Clare College Choir, Cambridge

John Tavener: Ex Maria Virgine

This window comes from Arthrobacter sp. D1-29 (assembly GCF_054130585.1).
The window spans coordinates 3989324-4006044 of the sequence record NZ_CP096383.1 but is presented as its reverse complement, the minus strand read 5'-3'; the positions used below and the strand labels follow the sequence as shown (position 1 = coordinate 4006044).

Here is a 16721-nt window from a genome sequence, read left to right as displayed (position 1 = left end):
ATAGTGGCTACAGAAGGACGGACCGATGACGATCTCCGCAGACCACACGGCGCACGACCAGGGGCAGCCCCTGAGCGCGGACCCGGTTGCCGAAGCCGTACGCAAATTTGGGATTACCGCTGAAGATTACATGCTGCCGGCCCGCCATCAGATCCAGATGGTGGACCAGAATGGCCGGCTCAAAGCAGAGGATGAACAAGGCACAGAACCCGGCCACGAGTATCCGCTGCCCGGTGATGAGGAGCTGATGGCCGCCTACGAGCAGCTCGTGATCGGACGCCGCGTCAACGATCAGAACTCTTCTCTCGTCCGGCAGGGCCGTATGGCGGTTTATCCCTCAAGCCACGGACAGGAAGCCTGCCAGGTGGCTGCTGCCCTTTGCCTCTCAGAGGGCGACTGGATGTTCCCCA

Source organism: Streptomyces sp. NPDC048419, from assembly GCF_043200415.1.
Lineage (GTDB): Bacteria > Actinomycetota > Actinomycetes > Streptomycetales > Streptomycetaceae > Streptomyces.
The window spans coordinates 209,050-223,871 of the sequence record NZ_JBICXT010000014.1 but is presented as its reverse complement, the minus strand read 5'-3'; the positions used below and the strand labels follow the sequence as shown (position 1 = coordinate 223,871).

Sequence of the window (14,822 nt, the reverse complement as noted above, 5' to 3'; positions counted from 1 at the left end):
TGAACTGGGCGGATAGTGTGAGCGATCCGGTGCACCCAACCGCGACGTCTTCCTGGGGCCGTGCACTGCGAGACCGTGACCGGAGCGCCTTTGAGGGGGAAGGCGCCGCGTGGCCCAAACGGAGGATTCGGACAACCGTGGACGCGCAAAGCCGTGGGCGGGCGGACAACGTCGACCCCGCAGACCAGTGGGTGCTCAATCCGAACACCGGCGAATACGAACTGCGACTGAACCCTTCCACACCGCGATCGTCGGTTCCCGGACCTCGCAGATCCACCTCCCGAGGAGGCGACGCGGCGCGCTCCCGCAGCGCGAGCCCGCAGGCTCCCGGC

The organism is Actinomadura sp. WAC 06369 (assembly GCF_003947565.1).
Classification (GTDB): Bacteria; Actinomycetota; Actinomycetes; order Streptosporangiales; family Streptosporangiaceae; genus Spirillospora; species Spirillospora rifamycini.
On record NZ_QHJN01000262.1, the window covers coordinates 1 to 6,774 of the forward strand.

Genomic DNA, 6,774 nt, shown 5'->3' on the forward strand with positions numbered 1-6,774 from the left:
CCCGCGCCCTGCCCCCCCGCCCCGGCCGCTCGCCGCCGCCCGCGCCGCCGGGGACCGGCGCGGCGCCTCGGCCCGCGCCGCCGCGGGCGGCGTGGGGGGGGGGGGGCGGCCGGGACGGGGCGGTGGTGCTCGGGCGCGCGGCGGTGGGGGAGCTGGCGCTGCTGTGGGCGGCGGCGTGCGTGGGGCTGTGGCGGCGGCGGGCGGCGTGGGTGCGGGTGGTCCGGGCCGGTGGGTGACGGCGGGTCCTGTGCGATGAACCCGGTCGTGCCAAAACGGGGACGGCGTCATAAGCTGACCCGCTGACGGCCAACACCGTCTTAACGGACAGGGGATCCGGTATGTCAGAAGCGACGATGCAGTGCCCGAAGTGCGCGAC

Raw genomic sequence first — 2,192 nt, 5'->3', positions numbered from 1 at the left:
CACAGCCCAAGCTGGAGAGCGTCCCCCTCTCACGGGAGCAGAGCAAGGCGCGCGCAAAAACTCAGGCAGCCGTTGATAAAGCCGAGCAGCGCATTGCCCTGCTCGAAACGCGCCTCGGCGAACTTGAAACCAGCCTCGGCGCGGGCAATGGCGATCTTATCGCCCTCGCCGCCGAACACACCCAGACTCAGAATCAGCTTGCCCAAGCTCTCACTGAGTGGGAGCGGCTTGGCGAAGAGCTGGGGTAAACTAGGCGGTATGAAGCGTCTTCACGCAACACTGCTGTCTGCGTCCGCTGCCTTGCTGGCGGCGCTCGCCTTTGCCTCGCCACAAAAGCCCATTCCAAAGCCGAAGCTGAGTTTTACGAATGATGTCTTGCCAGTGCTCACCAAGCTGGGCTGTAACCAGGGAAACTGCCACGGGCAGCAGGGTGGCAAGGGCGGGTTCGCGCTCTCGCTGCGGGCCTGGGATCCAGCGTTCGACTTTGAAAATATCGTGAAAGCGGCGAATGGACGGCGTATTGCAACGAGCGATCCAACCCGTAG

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Call it the breakthrough of John Tavener, or the mainstreaming, depending on your perspective. Beginning around the turn of the millennium, this British exemplar of holy minimalism began to move away from his identification with the Eastern Orthodox faith. At the same time, his musical language broadened, maintaining its repetitive sound but adding a new dramatic spirit and a richer harmonic palette. For a long time Tavener was the province of choirs, and engineers, who specialized in his music, but here he definitively moves into the British cathedral tradition with performances by (and music commissioned by) the Choir of Clare College, Cambridge, and production by none other than the dean of pleasing British religious music, John Rutter. The central work here, Ex Maria Virgine (2005), is Marian in theme and was dedicated to the Prince of Wales and Duchess of Cornwall on the occasion of their nuptials, with an appropriately joyous mood. It gives a good idea of the direction in which Tavener's style is moving, with startling choral effects such as the repeated staccato notes in the second movement, "Nowell! Nowell! Out of your sleep," with the organ playing a role that harks back to the French late Romantics, and with massive planes of harmonic tension in the ninth movement, "Unto us is born a son." That movement has a macaronic text (adapted from a Latin hymn of the fifteenth century), and the big Mahlerian climax is assigned to the verse "O and A, and A and O/Cum cantibus in choro./Let our merry organ go/Benedicamus Domino." There are 10 movements in all, using a variety of texts of which Rutter himself would have been proud. The choir itself brings a big sound under confident control, although text intelligibility is a problem, even with the booklet texts in front of you (and some of those are missing due to copyright restrictions). It's quite a powerful work, with "minimalist" movements set off against more conventional ones, and many listeners will find that Tavener is accomplishing something parallel to what American composer John Adams has made of his minimalist background, although the philosophical orientations of the two could not be more different. The rest of the disc is filled out with pieces, some of them familiar by now, that offer music closer to what one expects from Tavener, with repeated figures and static harmonic fields, although the other contemporary piece, Marienhymne, has a similar harmonic edge. Rutter's production is as excellent as one might expect, and this is a release that will be cherished by Tavener fans, although perhaps not so much by Tavener fanatics.

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